Recumbent Bikes Vs. Spin Bikes: Which One Is Best For You?

Author: Kier

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Whether you’re looking to exercise cycling or workout out at home, choosing the right fitness equipment will massively up your intense workout game, but which is better, spin or recumbent bikes?

Well, it is all down to what you’re looking to work out.

Many people don’t realize the steps they need to take when completing their exercise session to get better results, so educating yourself on the equipment you’re using is key for a good workout.

You may find yourself being faced with recumbent bikes, upright bikes, and spin bikes. Both have benefits and drawbacks, but working out the right one for you will transform your indoor cycling experience.

But no need to panic.

I have broken down all the benefits of these stationary bikes to make things easier for you. The calories burned, what kind of muscles each exercise bike works, and which is right for you.

We will find the one that will allow you to push that extra mile, that extra minute, those extra calories, and build your muscle as you go.

Let’s break it all down!

Which is better, a spin bike or a recumbent bike?

It’s not as easy as saying which one is better, so we will break it down into categories: Sprint Capabilities, Calorie Burning Benefits, Variability, Muscles Worked, Price, Riding Position, and Programmability.

Sprint Capabilities:

Sprinting may not be part of your workout routine if you’re a beginner. High-intensity interval training may become part of your everyday workout routine as you progress and build your cardiovascular health and muscle.

HIIT (High-Intensity Interval Training) has been said to lead to maximum results, burn more calories, and allow people to reach their goals in every workout.

Spin Bikes:

Spin bikes are made for interval training; they mimic the feel of a road bike, allowing you to reach top speeds and go as intense as you’d like in your workout.

Spinning classes focus on alternating high and low periods, and these bikes are designed to take you from 0-60 in seconds.

Sprint training on spin bikes takes your results to a whole new level, and they are more prominent in spin bikes as they are built for this type of riding.

Spin bikes in fitness studio at the gym

Recumbent bikes:

You can still perform sprint training on a recumbent bike, but it may not be as intense as a spin bike. This is because you can never get to the top speed because of your position; if you go too fast, this bike will tend to ‘bounce.’

Raising the intensity on a recumbent bike is possible, but it is more tricky.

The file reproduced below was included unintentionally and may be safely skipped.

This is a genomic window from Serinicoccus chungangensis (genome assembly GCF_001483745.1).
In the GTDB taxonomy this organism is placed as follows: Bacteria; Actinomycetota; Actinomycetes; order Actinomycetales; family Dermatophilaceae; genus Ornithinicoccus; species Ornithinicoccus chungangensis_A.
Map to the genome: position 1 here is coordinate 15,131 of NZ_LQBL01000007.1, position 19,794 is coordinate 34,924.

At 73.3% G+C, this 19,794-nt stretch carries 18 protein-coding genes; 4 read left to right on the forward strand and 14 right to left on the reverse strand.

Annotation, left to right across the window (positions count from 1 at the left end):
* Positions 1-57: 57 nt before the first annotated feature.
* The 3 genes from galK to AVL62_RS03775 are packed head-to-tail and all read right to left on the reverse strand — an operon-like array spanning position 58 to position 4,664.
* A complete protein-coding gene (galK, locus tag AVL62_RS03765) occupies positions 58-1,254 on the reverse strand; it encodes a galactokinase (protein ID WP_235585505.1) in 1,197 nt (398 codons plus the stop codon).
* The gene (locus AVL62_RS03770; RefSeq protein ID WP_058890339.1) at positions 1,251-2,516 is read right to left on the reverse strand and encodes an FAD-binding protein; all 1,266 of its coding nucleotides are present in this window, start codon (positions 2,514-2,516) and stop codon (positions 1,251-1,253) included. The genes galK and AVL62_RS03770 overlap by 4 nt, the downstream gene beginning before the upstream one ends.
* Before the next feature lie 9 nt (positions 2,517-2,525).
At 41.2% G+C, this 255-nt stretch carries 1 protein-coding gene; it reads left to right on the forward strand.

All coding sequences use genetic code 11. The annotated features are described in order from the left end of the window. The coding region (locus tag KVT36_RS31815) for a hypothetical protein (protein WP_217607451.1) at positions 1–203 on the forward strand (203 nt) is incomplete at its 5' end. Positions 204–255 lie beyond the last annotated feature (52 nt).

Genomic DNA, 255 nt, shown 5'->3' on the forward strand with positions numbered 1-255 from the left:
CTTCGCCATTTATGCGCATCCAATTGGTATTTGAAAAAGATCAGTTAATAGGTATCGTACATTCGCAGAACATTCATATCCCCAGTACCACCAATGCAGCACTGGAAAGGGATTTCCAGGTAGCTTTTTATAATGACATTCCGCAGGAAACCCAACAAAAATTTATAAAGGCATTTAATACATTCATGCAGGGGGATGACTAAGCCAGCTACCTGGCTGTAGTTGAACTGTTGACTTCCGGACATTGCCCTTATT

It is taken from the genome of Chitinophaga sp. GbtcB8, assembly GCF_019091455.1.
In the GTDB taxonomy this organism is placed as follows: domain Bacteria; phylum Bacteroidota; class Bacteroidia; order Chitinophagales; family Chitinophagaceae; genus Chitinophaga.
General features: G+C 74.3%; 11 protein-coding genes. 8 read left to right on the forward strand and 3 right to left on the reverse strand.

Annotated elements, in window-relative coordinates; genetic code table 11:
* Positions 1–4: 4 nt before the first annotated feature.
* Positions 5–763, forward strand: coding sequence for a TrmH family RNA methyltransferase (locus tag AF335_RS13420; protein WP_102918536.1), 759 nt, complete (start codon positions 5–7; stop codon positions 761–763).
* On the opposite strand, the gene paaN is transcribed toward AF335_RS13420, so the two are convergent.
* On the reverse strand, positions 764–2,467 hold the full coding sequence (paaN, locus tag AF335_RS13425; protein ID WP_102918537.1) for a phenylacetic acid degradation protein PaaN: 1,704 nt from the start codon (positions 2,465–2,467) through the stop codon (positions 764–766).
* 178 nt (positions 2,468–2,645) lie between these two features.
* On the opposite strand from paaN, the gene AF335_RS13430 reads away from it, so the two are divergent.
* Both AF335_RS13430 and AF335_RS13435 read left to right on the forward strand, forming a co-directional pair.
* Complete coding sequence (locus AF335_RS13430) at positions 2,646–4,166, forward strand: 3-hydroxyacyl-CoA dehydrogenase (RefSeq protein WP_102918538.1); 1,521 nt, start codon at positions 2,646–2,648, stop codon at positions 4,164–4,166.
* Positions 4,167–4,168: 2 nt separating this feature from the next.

Muscles Worked:

If you’re looking for more of a full-body workout, then a spin bike is more beneficial than a recumbent bike. This is because spin bikes use upper body muscles rather than leg muscles that recumbent bikes utilize.

Here are the core muscles each bike works:

Spin bikes:

  • Core: Your body works out your core on a spin bike as it needs to stabilize and support your body throughout your workout. Plus, you tend to have periods of standing and sitting during a spin program. Recumbent bikes don’t tend to work the core as they have a backrest to support their back.
  • Upper body: You also tend to use your upper body to support yourself on the bike; lean forward and grip the handlebars to remain stable.
  • Back: While cycling on a spin bike, you must maintain a strong and stable spine, strengthening your back muscles.
  • Glutes: When working on spin bikes, you will feel your glutes working with every pump, especially through stand-up sprints, inclines, or increased resistance.
  • Quadriceps: Your quads are the main muscle utilized in spin workouts; it is the main muscle used when you pedal and climb hills; this will lead to strong, toned legs.
  • Hamstrings: Cycling, in general, will help to strengthen your hamstrings; every pedal stabilizes your joints and builds muscles.
  • Lower leg: Spin cycling will work your calves with every pedal stride and helps protect your ankles and feet while cycling and in everyday activities.

Recumbent Bikes:

recumbent bikes in a sterile looking room

Now recumbent bikes mainly focus on your leg muscles as you’re sitting down on a sit, in a reclined position and don’t require abdominal muscles and core muscles to keep your body upright:

  • Quadriceps: Your quads are the main muscle utilized in all cycling training; it is the main muscle used when you pedal; the longer you pedal, the harder you will work your quads.
  • Hamstrings: When your lower leg goes from a straight position to a bent position while using any exercise bike, you activate your hamstrings.
  • Glutes: These muscles come into play whenever your thigh moves behind your body. It is an extension, as every time your leg extends; your glutes engage as you push down on the pedals.
  • Lower leg: In a recumbent stationary bike, you will work the lower parts of your legs, mainly your calve muscles, called plantar flexion.

Which exercise bike burns more calories?